NCCOS recently completed an assessment of three watersheds in the Chesapeake Bay region (Corsica, Magothy, and Rhode Rivers), exploring the linkages between dominant land-use type (agriculture, residential, and mixed-use, respectively) and aquatic ecosystem health. Habitat health was determined based on factors of water quality including dissolved oxygen, nitrogen, and phosphorous concentrations, and aquatic organism health indicators of fish and shellfish growth, disease prevalence, abundance, and diversity.
Understanding how these observations relate to local human activities and subsequently indicate trade-offs between land development and aquatic ecosystem health is necessary for balancing the needs of the growing population and protecting the Chesapeake Bay's valuable ecosystem services, from commercial and recreational fisheries, boating, and ecotourism.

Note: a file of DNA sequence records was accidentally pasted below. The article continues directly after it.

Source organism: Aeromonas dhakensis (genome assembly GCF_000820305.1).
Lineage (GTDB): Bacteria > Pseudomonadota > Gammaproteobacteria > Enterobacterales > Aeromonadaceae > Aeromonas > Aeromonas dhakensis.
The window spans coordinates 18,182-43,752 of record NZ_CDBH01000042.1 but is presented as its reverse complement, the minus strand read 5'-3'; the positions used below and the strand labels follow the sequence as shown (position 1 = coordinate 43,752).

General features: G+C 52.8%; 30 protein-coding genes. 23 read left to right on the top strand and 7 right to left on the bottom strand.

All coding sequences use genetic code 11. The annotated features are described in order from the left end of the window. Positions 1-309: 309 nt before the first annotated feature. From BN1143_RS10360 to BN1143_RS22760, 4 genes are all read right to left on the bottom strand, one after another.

The published results supported the linkage of land development to the condition of coastal habitats and the health of estuarine organisms. The study showed the effectiveness of using living marine resources as bioindicators of watershed health and highlighted tradeoffs that exist between types of land use and natural resource health.
While the ecosystems of the watersheds were determined to be resilient in maintaining their health in the face of environmental stress, the results caution against pushing the ecosystems beyond their threshold and suggest that future management plans use smart development strategies that account for those thresholds and balance environmental protection with economic growth.